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Epaminondas is a two-person, zero-sum strategy game that combines long-term strategic play with highly tactical move sequences. The game has two unique features that make it stand out from other games. The first feature is the creation of phalanxes, which are groups of pieces that can move as a whole unit. As the number of pieces in a phalanx increases, the mobility and capturing power of the phalanx also increases. The second feature differs from many other strategy games: when a player makes a crossing, a winning move in the game, the second player has an opportunity to respond. This paper presents strategies and heuristics used in a Min-Max Alpha-Beta agent that plays at a novice level. Furthermore, it defines the state-space and game-tree complexities for Epaminondas. Finally, a new version of MCTS is implemented that uses the Alpha-Beta heuristic function during node selection to guide MCTS to more promising areas of the search tree. Additionally, in an effort to overcome the MCTS tactical weakness, the MCTS player implements the Alpha-Beta search once the game reaches 15 turns. Results show that the added heuristic value and the switch to Alpha-Beta for endgame play, positively impact the performance of MCTS, surpassing novice Alpha-Beta win ratios at certain time intervals.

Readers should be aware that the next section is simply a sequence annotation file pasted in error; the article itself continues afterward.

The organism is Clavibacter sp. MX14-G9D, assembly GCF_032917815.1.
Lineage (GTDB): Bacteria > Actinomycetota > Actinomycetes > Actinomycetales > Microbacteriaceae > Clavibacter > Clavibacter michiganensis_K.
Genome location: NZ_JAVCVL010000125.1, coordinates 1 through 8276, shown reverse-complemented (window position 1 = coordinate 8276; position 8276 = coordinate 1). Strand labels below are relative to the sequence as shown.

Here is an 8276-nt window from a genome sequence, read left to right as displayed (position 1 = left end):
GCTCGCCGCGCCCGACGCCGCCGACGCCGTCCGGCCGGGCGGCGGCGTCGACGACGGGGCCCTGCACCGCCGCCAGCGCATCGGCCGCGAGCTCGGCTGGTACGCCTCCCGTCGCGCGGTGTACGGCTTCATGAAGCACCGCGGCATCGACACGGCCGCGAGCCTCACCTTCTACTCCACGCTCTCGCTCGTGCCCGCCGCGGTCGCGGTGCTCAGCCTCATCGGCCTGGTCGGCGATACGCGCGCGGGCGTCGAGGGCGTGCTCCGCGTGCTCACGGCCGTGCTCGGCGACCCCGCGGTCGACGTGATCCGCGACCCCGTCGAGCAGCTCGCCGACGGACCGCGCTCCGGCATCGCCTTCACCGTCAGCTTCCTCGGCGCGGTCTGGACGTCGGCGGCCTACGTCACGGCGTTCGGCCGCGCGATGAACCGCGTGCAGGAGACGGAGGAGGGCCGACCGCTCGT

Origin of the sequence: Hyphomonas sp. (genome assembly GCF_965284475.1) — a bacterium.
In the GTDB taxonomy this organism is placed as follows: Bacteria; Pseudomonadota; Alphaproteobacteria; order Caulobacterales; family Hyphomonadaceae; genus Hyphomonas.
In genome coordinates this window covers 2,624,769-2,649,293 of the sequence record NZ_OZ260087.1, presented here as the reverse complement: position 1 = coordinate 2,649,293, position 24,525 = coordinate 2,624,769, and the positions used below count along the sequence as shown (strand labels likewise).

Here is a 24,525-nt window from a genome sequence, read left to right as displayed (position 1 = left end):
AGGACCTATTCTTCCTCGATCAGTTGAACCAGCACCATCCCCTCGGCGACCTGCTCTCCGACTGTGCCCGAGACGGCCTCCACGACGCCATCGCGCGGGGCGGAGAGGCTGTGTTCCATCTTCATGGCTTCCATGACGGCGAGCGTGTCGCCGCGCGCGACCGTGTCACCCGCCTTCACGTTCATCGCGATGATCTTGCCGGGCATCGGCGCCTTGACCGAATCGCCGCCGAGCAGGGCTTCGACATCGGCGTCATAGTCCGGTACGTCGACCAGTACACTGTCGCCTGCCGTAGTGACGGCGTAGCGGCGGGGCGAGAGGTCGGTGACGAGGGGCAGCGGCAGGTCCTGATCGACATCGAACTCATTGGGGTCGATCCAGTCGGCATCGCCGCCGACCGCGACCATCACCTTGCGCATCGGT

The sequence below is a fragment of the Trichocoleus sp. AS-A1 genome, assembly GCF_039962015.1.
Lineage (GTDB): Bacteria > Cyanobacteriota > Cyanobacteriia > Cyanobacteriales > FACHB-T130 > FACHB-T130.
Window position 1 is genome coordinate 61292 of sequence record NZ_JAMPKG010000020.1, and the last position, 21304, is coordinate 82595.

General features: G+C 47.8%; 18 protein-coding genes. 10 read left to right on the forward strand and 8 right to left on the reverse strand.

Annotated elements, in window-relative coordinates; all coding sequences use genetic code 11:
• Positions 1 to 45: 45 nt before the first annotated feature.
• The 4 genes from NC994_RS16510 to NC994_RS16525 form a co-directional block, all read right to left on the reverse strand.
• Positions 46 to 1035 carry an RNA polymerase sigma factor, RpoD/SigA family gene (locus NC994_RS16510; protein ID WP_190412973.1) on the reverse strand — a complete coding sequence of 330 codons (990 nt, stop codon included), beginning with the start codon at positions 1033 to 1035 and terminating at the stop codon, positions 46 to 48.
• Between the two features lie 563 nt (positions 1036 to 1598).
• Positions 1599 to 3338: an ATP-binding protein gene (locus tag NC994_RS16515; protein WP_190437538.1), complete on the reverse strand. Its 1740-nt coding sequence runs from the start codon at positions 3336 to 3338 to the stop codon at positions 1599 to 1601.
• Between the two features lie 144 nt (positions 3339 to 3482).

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ICGA Journal